True crime has been a compelling feature of television for decades (Forensic Files and Dateline, anyone?), and now, it's hard to remember a time when true crime podcasts weren't all the rage. The trend can largely be traced back to Serial, which debuted in 2014. The podcast examined the case of Adnan Syed, who was convicted of murdering his girlfriend, Hae Min Lee, in 2000, when he was 18; Syed, who is serving life plus 20 years for the crime, never confessed and proclaims his innocence to this day. Serial was a sensation, becoming the fastest podcast ever to reach 5 million downloads, and reaction to the podcast infused new hope into Syed's defense. (He was recently granted a new trial.)
After Serial's incredible success, it wasn't long before other true crime podcasts were being created and downloaded in droves. These 10 podcasts cover ground both episodic and serial and combine great storytelling with expert theorizing—and they're all addicting.
1. SWORD AND SCALE
Sword and Scale, hosted by Mike Boudet, has been unraveling stories of lesser-known crimes since January 2014. In each episode, Boudet weaves together fact (expert commentary, witness statements) and drama (sound effects, eerie music) to create an extremely compelling way to deliver information—and you’ll get a lot of information, from detailed timelines to mental health diagnoses. One of the most riveting episodes is actually the very first: It follows the case of Bruce Blackman, a young schizophrenic man who murdered his family in Canada.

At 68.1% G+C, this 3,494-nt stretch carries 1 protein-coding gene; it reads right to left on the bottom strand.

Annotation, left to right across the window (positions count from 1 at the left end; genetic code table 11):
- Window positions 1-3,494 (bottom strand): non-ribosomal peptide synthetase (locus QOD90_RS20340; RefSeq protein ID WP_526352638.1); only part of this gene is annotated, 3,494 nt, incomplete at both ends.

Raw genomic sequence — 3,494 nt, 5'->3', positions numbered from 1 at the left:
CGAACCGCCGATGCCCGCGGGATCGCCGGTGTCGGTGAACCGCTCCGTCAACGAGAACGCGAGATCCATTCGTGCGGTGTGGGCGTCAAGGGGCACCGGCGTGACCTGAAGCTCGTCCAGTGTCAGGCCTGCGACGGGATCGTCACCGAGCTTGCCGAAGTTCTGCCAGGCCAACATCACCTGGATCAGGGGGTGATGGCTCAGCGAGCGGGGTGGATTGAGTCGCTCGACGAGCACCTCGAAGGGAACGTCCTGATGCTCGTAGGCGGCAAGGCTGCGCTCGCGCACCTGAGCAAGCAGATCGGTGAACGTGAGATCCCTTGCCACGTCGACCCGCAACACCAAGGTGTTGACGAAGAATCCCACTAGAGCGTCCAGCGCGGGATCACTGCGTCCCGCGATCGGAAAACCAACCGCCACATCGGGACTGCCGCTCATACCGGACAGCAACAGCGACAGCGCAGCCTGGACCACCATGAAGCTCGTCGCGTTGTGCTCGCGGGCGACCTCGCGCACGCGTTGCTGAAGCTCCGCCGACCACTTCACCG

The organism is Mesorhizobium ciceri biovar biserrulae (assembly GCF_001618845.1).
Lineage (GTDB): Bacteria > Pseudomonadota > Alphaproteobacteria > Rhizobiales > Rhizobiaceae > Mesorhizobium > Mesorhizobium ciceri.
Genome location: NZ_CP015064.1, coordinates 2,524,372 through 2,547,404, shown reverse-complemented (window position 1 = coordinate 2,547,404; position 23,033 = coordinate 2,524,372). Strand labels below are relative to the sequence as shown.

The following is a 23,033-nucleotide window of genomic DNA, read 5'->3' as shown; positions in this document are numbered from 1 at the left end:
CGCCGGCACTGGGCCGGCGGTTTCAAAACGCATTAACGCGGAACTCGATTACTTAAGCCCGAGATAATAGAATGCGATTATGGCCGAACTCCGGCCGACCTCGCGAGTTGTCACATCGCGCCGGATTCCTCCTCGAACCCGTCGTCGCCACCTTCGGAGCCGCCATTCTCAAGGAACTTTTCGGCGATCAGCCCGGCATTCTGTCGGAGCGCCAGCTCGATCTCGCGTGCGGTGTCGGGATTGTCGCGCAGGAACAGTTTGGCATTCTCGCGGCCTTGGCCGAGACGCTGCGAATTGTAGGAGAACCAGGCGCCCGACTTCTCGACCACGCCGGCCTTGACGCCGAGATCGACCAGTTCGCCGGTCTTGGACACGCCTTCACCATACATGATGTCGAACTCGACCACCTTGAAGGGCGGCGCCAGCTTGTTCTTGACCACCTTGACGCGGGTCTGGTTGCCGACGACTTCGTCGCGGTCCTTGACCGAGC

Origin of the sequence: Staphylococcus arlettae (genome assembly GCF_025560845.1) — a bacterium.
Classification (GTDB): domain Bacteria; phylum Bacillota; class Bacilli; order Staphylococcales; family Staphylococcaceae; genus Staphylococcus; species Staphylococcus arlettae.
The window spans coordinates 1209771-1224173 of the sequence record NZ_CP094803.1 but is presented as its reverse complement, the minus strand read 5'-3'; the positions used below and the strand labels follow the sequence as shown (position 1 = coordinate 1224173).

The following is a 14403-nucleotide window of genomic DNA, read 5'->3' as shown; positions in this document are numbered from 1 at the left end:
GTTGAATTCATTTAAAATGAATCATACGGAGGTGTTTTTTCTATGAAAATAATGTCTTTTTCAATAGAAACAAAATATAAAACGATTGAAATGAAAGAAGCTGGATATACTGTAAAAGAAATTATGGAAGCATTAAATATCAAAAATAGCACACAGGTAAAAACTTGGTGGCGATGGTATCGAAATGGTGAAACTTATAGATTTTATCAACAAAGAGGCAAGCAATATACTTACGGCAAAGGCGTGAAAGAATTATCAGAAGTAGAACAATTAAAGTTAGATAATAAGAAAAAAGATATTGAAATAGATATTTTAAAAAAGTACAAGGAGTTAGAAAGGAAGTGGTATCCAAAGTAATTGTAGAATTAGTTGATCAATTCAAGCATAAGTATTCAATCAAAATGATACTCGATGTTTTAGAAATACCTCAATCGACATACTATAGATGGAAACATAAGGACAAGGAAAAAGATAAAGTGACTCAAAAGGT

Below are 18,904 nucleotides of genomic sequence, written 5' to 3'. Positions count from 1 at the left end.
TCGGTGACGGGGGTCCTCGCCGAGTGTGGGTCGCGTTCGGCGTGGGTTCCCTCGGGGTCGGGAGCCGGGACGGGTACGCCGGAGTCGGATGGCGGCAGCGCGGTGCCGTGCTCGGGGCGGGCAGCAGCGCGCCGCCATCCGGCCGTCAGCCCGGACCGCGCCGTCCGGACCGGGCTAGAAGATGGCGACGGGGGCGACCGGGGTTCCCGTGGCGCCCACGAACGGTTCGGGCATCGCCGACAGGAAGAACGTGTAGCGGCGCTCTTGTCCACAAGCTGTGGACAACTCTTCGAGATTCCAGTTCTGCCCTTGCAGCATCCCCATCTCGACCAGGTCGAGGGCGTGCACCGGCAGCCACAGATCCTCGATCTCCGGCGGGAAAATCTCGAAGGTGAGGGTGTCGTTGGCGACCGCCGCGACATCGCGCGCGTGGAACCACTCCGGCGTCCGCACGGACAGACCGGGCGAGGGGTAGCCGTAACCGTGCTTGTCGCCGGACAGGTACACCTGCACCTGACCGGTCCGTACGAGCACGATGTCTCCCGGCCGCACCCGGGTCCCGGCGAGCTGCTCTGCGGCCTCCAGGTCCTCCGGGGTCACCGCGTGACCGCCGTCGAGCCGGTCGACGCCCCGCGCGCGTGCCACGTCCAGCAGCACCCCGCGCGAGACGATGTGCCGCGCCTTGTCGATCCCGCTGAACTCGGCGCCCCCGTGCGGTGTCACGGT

Created in 2013, Criminal stands out from a sea of true crime podcasts that seem to focus almost exclusively on murder. Criminal covers every kind of crime imaginable, some sad, some scary, some actually funny. They do so in very digestible doses, too: episodes are about 20 minutes long. The main mission of producers Lauren Spohrer and Eric Mennel and host Phoebe Judge is to find the personal angle in each story. Who did this crime affect; how and why? They’ve interviewed a mother-daughter coroner team and a man who broke up a Venus flytrap crime ring. Every episode is so different from the last, and yet all feel so fully fleshed out with commentary right from the people involved in the crime. For crime with a touch of humor, try their episode on the sought-after bourbon Pappy Van Winkle.